Great Oakley

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English Heritage

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1922

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128-129

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'Great Oakley ', An Inventory of the Historical Monuments in Essex, Volume 3: North East (1922), pp. 128-129. URL: http://british-history.ac.uk/report.aspx?compid=122889 Date accessed: 16 September 2014.


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39. GREAT OAKLEY. (F.c.)

(O.S. 6 in. xxix. N.E.)

Great Oakley is a parish and village 5½ m. S.W. of Harwich.

Ecclesiastical

(1). Parish Church of All Saints stands W. of the village. The walls are of flint and septariarubble, with dressings of limestone; the roofs are tiled. The Nave is of the 12th century but has been lengthened at some uncertain period. Early in the 14th century the Chancel was rebuilt and probably late in the 15th century a W. tower was added. The West Tower was rebuilt in the 18th century and the church has been restored in modern times when the walls generally were refaced; the South Porch is an 18th-century addition.


The Church, Plan

The Church, Plan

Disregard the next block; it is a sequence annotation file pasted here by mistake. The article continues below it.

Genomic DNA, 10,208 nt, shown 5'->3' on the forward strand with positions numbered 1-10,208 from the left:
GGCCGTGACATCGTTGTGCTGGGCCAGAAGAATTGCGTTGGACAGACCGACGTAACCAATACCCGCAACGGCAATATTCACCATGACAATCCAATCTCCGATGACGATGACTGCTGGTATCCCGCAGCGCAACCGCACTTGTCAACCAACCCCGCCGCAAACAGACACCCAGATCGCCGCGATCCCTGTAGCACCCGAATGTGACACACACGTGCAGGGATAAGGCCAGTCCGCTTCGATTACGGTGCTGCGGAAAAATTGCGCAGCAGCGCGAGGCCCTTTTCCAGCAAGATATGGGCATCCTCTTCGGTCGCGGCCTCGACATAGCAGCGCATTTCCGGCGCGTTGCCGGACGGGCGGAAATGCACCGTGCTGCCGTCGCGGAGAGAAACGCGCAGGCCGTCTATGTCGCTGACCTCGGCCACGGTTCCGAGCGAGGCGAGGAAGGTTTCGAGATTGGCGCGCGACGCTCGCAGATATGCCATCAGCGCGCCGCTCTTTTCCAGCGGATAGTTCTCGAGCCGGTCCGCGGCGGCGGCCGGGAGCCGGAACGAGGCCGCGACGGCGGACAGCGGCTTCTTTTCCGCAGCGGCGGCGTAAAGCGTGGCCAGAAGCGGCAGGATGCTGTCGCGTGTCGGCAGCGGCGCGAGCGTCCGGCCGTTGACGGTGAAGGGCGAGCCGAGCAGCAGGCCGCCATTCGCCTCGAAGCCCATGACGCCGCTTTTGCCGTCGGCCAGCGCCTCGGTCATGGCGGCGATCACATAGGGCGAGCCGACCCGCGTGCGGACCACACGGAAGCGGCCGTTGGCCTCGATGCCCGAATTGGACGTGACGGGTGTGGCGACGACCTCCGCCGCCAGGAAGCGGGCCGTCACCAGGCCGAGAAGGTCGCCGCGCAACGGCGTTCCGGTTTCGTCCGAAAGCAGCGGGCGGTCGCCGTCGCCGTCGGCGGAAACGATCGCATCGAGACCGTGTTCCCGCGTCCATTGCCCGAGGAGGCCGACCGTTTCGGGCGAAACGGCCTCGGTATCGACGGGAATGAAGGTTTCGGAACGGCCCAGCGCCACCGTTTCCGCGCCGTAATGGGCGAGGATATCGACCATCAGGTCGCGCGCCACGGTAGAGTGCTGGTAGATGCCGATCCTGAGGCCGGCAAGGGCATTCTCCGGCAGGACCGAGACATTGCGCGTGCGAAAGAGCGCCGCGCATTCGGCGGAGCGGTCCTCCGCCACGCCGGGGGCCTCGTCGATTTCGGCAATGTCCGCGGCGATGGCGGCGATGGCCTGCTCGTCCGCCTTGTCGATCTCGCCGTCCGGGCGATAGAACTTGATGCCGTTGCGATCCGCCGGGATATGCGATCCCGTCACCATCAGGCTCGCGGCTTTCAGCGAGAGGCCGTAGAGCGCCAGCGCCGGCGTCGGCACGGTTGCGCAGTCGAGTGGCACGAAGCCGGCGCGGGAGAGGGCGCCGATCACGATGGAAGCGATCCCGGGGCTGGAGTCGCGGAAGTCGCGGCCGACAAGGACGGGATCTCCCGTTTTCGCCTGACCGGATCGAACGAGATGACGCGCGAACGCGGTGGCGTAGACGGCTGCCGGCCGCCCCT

Architectural Description—The Chancel (37½ ft. by 18 ft.) has an E. window of c. 1420 and of four cinquefoiled ogee lights with vertical tracery in a four-centred head with a moulded label and head-stops; high in the wall is a small opening with a pointed head. In the N. wall are two windows, the eastern is of the 14th century, much restored, and of one trefoiled light; the western window is of late 14th-century date and of two trefoiled ogee lights under a segmental-pointed head with a moulded label and defaced headstops; E. of the windows is a doorway of c. 1500 (Plate, p. 142), now blocked but formerly opening into a vestry; it has hollow-moulded jambs and four-centred arch, all enriched with carvings, heads in foliage, crowns and half-angels holding crowns or shields, the latter (a) a border, (b) a cross engrailed in a border engrailed. In the S. wall are three windows, the easternmost is modern, except for the splays and rear-arch, which are probably of early 14th-century date; the middle window is of late 14th-century date and of one trefoiled light; the westernmost window is similar in form and date to the western window in the N. wall; between the two western windows is a late 14th-century doorway with chamfered jambs and two-centred arch. The late 14th-century chancel-arch is two-centred and of two chamfered orders, the outer continuous and the inner resting on attached shafts with moulded capitals.